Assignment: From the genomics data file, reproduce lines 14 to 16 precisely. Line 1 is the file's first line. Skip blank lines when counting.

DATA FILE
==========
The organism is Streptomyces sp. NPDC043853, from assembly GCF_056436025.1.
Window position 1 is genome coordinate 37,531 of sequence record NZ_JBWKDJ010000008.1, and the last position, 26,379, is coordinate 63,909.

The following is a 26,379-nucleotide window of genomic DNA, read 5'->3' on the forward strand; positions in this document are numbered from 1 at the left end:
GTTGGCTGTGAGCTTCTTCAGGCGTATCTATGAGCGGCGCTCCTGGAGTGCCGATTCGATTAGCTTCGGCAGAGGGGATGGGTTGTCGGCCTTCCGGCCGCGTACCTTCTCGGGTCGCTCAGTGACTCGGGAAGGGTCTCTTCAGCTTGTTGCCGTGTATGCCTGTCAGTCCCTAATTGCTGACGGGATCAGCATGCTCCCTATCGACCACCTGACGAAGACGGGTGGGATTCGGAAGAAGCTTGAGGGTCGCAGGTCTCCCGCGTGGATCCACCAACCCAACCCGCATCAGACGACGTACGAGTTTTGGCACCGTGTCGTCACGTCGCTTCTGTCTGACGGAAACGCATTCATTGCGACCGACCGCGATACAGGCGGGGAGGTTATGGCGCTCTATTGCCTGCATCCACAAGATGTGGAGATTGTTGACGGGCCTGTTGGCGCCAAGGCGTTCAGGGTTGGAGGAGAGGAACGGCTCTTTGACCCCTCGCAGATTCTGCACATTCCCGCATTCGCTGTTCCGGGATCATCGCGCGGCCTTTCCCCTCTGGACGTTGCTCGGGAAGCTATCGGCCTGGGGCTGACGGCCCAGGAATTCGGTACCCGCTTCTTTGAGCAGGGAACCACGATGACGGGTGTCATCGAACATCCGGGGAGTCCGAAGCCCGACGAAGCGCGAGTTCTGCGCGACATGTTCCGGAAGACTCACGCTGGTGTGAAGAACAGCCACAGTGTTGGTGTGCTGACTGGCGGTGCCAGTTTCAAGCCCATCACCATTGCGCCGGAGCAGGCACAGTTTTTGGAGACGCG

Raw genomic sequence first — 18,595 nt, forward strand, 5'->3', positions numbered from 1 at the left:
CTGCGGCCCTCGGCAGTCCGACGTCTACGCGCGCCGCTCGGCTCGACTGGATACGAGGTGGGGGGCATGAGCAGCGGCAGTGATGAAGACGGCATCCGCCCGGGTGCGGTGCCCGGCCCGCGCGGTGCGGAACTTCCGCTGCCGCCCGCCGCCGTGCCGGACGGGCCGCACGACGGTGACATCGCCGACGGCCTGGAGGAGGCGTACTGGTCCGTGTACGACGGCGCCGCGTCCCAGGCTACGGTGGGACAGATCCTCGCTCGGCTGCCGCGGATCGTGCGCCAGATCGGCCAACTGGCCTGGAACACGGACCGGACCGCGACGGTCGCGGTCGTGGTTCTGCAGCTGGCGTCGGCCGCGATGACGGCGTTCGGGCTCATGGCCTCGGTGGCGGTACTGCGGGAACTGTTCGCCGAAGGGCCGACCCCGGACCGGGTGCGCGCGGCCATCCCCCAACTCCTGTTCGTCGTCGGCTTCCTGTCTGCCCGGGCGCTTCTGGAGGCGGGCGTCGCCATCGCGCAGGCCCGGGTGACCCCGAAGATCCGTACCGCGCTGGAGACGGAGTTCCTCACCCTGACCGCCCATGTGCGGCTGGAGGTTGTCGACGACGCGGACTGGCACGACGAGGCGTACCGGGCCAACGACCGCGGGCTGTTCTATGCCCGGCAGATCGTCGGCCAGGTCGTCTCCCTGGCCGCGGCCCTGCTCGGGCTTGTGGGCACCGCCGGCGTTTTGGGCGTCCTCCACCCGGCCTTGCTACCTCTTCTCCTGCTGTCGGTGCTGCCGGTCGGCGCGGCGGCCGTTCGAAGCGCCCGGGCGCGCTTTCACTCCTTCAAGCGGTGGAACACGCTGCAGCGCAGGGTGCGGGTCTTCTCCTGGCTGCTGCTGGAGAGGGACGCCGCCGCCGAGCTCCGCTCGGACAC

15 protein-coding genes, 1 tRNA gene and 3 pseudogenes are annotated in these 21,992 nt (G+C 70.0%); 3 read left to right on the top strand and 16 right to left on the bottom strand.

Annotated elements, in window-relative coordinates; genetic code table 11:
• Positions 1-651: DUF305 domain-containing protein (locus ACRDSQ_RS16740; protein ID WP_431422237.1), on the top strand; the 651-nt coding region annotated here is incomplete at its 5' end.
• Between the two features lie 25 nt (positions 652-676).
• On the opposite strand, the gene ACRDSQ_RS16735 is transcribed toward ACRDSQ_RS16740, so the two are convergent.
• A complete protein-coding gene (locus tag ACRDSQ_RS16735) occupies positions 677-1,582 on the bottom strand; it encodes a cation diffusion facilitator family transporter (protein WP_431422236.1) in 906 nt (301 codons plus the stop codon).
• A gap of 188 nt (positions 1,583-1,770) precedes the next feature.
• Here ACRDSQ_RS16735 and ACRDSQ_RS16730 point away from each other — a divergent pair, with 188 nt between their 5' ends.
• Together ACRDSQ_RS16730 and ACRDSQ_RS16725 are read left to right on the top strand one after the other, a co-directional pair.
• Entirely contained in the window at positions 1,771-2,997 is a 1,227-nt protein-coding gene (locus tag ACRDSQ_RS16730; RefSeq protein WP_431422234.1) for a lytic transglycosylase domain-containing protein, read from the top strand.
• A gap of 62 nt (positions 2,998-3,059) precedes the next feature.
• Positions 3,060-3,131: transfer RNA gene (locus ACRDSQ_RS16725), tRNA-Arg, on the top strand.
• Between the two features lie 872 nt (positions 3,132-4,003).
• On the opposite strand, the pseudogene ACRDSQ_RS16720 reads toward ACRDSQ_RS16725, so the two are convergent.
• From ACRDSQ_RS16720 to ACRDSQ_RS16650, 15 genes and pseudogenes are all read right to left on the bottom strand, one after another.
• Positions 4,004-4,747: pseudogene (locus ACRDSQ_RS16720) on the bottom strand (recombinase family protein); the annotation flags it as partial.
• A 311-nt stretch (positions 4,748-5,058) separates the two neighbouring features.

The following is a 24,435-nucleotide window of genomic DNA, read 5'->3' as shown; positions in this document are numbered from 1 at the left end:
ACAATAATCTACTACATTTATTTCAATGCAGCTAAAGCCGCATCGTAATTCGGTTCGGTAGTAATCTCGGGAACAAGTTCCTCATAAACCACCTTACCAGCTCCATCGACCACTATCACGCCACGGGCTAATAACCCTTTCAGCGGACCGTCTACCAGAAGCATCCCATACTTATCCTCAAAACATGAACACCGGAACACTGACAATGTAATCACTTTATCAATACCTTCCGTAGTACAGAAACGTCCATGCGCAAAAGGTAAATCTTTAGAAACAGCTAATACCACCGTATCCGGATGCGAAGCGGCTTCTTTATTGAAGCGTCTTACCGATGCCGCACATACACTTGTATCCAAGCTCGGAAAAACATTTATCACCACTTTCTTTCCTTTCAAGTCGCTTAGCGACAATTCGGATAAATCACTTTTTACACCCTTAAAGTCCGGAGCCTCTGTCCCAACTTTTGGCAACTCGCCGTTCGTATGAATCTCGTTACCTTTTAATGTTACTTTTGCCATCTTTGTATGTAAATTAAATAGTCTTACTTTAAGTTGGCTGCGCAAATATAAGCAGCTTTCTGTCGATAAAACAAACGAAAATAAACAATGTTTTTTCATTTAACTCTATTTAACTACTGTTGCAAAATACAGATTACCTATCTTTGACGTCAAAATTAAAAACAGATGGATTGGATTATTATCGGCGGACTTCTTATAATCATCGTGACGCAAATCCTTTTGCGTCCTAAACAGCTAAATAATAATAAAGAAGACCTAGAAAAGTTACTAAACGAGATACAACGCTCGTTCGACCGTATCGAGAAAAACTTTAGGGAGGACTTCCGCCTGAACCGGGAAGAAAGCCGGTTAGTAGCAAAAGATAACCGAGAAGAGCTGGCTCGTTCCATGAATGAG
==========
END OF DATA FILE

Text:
• Here ACRDSQ_RS16735 and ACRDSQ_RS16730 point away from each other — a divergent pair, with 188 nt between their 5' ends.
• Together ACRDSQ_RS16730 and ACRDSQ_RS16725 are read left to right on the top strand one after the other, a co-directional pair.
• Entirely contained in the window at positions 1,771-2,997 is a 1,227-nt protein-coding gene (locus tag ACRDSQ_RS16730; RefSeq protein WP_431422234.1) for a lytic transglycosylase domain-containing protein, read from the top strand.